Rather than simply close Get Sign Off, why not put it up for sale, or offer it up to a team of outside developers while retaining a stake? That way it could live on and potentially become fully-realised.

  • That’s a damn shame. I must say it’s been a while since I used it but it was a great app and sorry to see it go under.

    I do have to ask though (and maybe I missed this if it was covered) why close up at all? Why not sell it so it can live on? It’s clearly a great product with value.

  • Mike

    I’ve never used Get Signoff despite having looked at the offering. I just didn’t think it was a tool I needed in my workflow. Is there also a “solution looking for a problem” aspect to Get Signoff?


  • I’m sorry that GetSignOff didn’t work out for you guys, for me the main turn off was the name – my opinion was that not a lot of clients would happily use an app with a name like that.

    Having said that… What an absolutely fantastic blog post! Such a brave choice to finish things this way, thanks for being brutally honest and sharing with us.

    Just one question, did you consider selling the site on? If you did, why have you chosen to close instead?

  • Hi Paul,

    Great article, thank you for being brave enough to share what you have learnt so openly.

    One learn that I would add to your list from my own past experiences is….
    “Just because I know it will be a HUGE success, doesn’t mean that the world will agree”.

    I remember the naivety I had on early personal projects, true Del Boy style “this time next year we’ll be millionaires”. One of the main problems with this is that you are only setting yourself up for disappointment.

    There is always the chance that it will be the next Flickr, Facebook, Myspace etc but that chance is very small. And motivation will dwindle when you don’t get the response you expected.

    Now I approach personal projects with much more realistic targets and take smaller steps, when something shows positive signs I allow more time to be invested if a return is likely.

  • Sorry, to here you closed down Get Sign off.

    Was wondering if you are still running a version somewhere for yourselves to use?

    Not that I would like to get the code, but would you consider open sourcing the code for others to take and use?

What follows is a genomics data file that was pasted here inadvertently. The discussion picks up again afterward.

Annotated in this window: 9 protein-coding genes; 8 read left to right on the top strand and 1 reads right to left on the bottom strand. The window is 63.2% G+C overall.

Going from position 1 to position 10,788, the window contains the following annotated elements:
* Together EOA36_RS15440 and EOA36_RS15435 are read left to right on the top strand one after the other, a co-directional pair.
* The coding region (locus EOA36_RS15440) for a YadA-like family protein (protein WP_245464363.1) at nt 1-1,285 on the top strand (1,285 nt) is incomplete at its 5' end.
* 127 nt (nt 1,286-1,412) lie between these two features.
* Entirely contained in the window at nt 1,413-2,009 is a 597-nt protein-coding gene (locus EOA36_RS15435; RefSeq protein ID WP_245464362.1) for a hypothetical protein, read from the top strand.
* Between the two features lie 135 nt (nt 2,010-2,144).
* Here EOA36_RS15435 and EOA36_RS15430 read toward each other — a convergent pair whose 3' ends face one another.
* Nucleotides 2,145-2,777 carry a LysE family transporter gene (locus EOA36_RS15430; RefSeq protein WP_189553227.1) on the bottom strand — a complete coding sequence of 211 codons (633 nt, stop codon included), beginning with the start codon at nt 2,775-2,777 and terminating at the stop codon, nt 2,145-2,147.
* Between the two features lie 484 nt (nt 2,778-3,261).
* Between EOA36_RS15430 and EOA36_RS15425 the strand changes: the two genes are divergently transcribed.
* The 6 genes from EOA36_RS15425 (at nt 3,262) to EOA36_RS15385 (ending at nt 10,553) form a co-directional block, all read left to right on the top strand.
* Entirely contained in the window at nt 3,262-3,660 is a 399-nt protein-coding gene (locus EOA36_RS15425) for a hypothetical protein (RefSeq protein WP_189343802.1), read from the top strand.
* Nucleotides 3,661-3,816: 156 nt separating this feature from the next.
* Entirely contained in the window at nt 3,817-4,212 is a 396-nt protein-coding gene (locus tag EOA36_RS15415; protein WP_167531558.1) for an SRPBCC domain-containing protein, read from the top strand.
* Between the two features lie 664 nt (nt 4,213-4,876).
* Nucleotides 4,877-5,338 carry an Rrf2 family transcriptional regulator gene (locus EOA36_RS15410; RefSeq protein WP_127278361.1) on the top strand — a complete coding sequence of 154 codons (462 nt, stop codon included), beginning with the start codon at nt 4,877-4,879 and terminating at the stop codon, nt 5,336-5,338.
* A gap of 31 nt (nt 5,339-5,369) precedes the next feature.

jfc iii

  • Sorry to hear that Get Sign Off is no more and it’s an interesting insight to what happened and your honest feelings for what you thought went wrong. I have to say in all my years in the industry I’ve seen many web design agencies try and produce products and/or systems that they feel can become independent products in their own right – most I’ve seen really struggle to make a go of it. And that includes a number of agencies that had dedicated teams on the projects in question.

    I’m not entirely sure why that is, possibly it is the change in mentality needed but more often that not I often think it’s actually down not fully realising the amount of work it requires to successfully launch a product in it’s own right.

  • Such a shame – have used it (in the unpaid version) with success. Great for teams in co-locations as well as the agency client relationship. Was it abandoned ultimately due to pure subscriber numbers or technical/ongoing maintenance costs?

  • Henrik

    This sounds so familiar. Making a brand new product needs so much attention, on all fronts.

    I hope some startups read this and keep concentrating on their original idea. Client work easily eats up all of your time.

  • Shayan

    Great article, too often we try to brush stuff like this off as “Well, we had a good idea and we gave it a go, but reality happened & it didn’t work.”

    Would there be any chance of you guys ever releasing the source?

  • We discovered the same problems with our internal projects. It is vital that the internal projects be spin out into its own organisation with it’s own people, processes and culture. If not it is doomed. I read a great book, that really help us with these problems. Check out the “The Innovator’s dilemma”

  • I always had an issue with the name, that I aired early in its launch. I just wouldn’t have wanted a client being sent to a web site called Get Sign Off. Like it is meant to twist their arm in to saying, yeah go ahead with the build.

    Great that you have shared your experiences. Similar to ours in a sense, as Chris mentioned above.